In a vignette entitled "The Roads of Life", the author remembers a story she used to hear as a child, where a man hears a terrible noise and goes out in the night to investigate, falls in ditches and goes through all sorts of problems. As his trajectory of pain is described, the storyteller also draws a little map detailing all his troubles.
The punch line is that, the next morning, the man wakes up and sees a stork. This is also the shape that the map has made—the images on the map end up combining to create a picture of a stork. Coincidence? We think not. The Baroness uses the image of the man falling and getting up, over and over again, in order to make the stork's feet, to comfort herself in times of trouble. We prefer to hide under the covers and listen to "Let It Go" on endless repeat, but hey: that's just us.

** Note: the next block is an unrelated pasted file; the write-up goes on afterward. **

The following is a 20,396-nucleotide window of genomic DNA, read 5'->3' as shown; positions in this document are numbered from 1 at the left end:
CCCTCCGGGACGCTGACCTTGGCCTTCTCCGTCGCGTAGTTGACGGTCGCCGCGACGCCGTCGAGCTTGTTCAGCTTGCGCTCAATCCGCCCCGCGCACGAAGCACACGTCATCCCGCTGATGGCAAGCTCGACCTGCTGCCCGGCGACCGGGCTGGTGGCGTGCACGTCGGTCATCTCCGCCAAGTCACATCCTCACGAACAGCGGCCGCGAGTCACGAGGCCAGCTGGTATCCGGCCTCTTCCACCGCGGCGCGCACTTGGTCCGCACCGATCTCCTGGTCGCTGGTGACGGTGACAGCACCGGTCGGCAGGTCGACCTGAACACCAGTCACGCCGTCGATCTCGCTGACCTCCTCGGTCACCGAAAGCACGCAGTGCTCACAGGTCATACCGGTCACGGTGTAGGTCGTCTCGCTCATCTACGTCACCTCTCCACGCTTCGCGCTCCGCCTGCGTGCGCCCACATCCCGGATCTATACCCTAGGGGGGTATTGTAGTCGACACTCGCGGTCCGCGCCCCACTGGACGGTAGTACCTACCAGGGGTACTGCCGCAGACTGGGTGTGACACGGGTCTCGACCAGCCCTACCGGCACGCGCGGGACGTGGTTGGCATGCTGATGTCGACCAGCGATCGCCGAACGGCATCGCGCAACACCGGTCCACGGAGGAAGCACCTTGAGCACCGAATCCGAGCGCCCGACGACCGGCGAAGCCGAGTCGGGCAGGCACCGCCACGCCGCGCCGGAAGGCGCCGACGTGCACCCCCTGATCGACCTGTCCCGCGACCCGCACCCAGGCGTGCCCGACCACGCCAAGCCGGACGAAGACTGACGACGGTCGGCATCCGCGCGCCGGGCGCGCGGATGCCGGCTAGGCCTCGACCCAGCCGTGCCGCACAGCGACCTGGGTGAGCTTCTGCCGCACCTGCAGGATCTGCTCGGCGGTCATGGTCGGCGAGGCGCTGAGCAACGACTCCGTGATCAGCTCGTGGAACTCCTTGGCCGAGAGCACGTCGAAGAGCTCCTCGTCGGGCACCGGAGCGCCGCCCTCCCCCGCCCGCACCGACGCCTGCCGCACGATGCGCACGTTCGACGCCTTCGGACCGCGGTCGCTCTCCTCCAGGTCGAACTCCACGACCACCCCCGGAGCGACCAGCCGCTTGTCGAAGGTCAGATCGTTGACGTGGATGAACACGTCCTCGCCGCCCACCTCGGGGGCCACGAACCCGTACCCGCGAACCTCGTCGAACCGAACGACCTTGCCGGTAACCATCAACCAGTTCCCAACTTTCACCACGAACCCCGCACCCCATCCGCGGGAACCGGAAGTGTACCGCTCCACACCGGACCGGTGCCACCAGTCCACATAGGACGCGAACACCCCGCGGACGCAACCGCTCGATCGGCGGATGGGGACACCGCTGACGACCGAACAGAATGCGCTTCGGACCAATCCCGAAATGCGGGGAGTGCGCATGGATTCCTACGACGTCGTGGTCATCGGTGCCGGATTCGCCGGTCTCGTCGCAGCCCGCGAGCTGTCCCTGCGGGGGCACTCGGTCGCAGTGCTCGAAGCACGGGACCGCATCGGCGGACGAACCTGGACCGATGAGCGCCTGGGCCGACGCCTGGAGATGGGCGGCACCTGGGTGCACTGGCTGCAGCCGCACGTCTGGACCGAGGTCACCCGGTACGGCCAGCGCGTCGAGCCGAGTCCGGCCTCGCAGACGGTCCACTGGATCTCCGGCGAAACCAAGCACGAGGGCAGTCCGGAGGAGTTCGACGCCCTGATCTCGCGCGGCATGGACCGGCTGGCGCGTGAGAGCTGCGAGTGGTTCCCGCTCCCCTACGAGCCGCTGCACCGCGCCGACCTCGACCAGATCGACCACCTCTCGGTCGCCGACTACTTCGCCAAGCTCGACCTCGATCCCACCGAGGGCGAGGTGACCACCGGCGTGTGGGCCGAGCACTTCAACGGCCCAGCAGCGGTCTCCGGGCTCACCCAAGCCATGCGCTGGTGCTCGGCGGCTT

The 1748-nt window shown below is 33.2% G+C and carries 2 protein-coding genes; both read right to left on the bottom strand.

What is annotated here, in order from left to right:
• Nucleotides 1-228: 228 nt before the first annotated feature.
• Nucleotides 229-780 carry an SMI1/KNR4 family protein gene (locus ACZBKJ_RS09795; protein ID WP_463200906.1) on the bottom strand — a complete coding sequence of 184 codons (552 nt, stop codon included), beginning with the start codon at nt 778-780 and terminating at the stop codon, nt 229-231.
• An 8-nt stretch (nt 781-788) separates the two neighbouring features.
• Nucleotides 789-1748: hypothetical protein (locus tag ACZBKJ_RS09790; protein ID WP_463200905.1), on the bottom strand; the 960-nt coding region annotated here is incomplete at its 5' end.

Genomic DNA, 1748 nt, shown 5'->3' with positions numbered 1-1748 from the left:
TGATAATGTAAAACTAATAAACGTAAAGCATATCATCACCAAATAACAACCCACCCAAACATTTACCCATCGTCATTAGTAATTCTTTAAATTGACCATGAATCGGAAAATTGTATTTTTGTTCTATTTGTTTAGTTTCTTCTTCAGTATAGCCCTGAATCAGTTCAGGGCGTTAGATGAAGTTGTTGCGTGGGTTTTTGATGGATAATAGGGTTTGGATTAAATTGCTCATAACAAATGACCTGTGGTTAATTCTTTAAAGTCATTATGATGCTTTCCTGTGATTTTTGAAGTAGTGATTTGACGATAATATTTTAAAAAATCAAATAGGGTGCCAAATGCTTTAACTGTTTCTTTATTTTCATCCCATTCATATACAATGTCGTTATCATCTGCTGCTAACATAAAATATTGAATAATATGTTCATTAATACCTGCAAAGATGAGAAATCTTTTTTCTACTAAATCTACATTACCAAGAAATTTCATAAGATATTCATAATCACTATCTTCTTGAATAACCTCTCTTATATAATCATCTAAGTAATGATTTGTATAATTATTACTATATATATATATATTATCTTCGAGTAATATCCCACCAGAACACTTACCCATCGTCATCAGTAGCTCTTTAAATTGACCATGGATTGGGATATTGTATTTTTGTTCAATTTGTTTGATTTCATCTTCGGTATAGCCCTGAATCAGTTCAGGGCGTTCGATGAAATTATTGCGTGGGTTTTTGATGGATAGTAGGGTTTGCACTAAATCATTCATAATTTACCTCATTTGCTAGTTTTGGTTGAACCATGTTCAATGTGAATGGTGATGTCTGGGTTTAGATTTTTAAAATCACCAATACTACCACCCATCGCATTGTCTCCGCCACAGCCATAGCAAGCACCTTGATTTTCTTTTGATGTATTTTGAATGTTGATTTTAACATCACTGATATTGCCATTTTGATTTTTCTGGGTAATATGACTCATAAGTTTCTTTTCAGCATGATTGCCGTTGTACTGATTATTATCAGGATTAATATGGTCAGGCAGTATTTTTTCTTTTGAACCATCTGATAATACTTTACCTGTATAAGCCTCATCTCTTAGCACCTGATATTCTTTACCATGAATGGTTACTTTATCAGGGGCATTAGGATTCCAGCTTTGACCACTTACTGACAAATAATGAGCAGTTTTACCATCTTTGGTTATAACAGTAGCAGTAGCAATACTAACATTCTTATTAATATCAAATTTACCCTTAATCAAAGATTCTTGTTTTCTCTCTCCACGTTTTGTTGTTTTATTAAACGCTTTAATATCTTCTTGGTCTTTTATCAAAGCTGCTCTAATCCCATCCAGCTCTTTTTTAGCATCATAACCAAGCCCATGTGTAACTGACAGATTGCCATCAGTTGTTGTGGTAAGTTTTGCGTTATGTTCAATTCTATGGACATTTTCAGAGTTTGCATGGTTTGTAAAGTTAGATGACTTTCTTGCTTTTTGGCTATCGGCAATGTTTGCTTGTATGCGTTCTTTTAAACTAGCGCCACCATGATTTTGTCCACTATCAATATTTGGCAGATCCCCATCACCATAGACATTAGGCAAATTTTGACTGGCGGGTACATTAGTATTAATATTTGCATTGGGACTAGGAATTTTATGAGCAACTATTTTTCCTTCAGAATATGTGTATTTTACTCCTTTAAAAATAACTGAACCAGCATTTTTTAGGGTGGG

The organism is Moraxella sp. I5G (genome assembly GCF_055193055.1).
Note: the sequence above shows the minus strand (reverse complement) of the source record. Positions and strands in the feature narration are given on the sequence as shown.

She says that, when life has got her falling into ditches, she likes to imagine the picture that she's making. Maybe it's a stork, or a flamingo, or a liger. So if you ever find yourself like the poor guy from the story, it could help you to think that the ups and downs are forming a beautiful picture. Cool, right? And possibly more heart-healthy than downing a pint of Phish Food.